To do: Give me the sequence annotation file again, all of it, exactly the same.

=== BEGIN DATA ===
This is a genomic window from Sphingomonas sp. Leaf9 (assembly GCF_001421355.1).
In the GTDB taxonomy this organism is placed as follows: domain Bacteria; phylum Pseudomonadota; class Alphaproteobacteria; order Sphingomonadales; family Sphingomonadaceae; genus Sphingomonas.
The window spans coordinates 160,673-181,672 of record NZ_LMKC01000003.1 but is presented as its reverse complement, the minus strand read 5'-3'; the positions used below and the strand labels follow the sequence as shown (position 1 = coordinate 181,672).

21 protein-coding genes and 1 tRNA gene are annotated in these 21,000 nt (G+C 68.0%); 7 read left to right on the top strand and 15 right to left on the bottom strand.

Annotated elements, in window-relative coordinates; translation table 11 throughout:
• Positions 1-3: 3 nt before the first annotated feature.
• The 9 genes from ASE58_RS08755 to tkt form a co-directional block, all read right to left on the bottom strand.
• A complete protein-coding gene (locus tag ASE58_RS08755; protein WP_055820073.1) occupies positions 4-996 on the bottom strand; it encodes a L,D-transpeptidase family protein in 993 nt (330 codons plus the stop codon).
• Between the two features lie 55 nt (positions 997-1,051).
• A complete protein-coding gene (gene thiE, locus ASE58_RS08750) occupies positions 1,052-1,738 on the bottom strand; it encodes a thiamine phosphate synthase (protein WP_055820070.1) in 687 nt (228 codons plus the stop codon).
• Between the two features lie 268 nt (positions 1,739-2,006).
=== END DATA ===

This is a genomic window from Sphingomonas sp. Leaf9 (assembly GCF_001421355.1).
In the GTDB taxonomy this organism is placed as follows: domain Bacteria; phylum Pseudomonadota; class Alphaproteobacteria; order Sphingomonadales; family Sphingomonadaceae; genus Sphingomonas.
The window spans coordinates 160,673-181,672 of record NZ_LMKC01000003.1 but is presented as its reverse complement, the minus strand read 5'-3'; the positions used below and the strand labels follow the sequence as shown (position 1 = coordinate 181,672).

21 protein-coding genes and 1 tRNA gene are annotated in these 21,000 nt (G+C 68.0%); 7 read left to right on the top strand and 15 right to left on the bottom strand.

Annotated elements, in window-relative coordinates; translation table 11 throughout:
• Positions 1-3: 3 nt before the first annotated feature.
• The 9 genes from ASE58_RS08755 to tkt form a co-directional block, all read right to left on the bottom strand.
• A complete protein-coding gene (locus tag ASE58_RS08755; protein WP_055820073.1) occupies positions 4-996 on the bottom strand; it encodes a L,D-transpeptidase family protein in 993 nt (330 codons plus the stop codon).
• Between the two features lie 55 nt (positions 997-1,051).
• A complete protein-coding gene (gene thiE, locus ASE58_RS08750) occupies positions 1,052-1,738 on the bottom strand; it encodes a thiamine phosphate synthase (protein WP_055820070.1) in 687 nt (228 codons plus the stop codon).
• Between the two features lie 268 nt (positions 1,739-2,006).